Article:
Magazine article Marketing

Mark Ritson on Branding: Revolutionary Capitalism One Beer at a Time

Magazine article Marketing

Mark Ritson on Branding: Revolutionary Capitalism One Beer at a Time

Article excerpt

According to that notable macro-economist Frank Zappa, you aren't a real country unless you have a beer and an airline. It also helps if you have a decent football team and some nuclear weapons, he added, but at the very least you needed a beer.

Perhaps Western thinkers have exaggerated the influence of Mao on China and in doing so overlooked the influence of Zappa. For it is indeed a beer brand, Tsingtao,that will usher in the new era of Chinese capitalism.

Tsingtao is more than merely a good beer to accompany your spicy dumplings.

It is quite simply the most important brand on the planet because it is the only great Chinese brand.

China and branding are the sexiest concepts in modern business. At the moment, however, the two have almost nothing to do with each other. The growth in China's economic power, its developing infrastructure and the rise of its production capabilities are now widely known.

However, among the hyperbole, mind-boggling market sizes and extrapolation effects, there is a glaring weakness in the nation's business model. For all their economic scale and prodigious production, the Chinese have not got a clue about marketing; 50 years of communism is not the best preparation for brand-building.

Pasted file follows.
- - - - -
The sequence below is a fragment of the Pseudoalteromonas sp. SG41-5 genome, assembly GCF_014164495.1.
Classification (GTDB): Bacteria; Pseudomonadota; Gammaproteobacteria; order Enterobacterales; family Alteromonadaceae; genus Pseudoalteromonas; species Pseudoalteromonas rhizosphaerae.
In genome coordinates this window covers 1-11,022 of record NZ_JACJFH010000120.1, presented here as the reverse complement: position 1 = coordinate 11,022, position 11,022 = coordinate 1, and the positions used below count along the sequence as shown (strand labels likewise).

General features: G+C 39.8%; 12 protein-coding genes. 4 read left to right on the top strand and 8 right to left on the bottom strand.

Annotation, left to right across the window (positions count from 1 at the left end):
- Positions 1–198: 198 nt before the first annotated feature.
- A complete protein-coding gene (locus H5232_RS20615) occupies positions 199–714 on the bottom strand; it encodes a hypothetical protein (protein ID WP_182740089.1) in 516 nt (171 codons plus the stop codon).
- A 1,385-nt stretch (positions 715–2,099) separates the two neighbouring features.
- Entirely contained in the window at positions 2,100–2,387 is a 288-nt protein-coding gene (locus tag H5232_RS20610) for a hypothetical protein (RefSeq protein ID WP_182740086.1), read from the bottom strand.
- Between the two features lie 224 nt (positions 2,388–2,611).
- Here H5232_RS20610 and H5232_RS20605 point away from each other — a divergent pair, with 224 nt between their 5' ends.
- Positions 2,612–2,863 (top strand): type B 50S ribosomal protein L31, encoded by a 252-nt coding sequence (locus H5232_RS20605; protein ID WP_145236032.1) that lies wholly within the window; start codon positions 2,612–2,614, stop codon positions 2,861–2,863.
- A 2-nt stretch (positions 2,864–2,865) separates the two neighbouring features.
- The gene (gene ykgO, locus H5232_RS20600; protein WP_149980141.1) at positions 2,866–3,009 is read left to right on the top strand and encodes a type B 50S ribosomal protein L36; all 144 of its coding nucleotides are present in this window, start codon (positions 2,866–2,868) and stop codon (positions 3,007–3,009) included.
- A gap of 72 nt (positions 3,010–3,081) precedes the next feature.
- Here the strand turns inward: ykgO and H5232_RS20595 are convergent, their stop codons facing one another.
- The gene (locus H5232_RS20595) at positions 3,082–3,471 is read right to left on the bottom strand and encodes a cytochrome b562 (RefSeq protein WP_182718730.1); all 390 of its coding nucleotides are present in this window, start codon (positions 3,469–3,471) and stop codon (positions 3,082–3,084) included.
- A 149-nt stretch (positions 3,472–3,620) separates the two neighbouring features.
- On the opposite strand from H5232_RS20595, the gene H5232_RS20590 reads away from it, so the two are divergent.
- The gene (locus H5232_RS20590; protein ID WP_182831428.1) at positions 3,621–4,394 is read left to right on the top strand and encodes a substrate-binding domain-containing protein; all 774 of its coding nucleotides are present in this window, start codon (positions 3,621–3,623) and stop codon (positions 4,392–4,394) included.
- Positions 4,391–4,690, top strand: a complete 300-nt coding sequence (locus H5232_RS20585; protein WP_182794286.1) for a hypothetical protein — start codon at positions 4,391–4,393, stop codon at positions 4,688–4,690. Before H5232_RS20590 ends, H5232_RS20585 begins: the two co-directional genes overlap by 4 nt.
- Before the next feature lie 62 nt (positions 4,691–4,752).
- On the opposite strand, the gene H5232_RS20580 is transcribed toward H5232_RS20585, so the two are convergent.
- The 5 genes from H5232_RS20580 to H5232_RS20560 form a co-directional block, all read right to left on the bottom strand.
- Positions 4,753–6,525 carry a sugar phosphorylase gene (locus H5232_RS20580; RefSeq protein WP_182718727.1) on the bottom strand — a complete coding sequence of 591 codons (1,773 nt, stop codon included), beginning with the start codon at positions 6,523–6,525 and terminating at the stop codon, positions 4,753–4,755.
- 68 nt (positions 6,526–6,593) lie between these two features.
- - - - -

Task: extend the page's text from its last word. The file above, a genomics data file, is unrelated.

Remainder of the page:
While the Chinese are making and consuming an increasing proportion of the world's consumer goods, they are doing so using other countries' brands.

As assiduous students of Western capitalism, the Chinese know that their current role as a manufacturing resource for other countries, or as the weaker partner in trade deals in which Western brands patronise them with a share of the spoils, is not the way forward.

Economically, the Chinese are well aware that it is the brander who ultimately reaps the profits. Culturally, the Chinese are uncomfortable playing second fiddle in the branding orchestra. China is a proud country filled with ambitious people. If you work in the country, the first big cultural learning that hits you is that the cultural stereotype of the respectful, diminutive Asian businessperson is totally inconsistent with the modern Chinese entrepreneur. They came to the 21st century to win, and they are not shy of stating the fact.

The importance of Tsingtao in this context cannot be overstated. …

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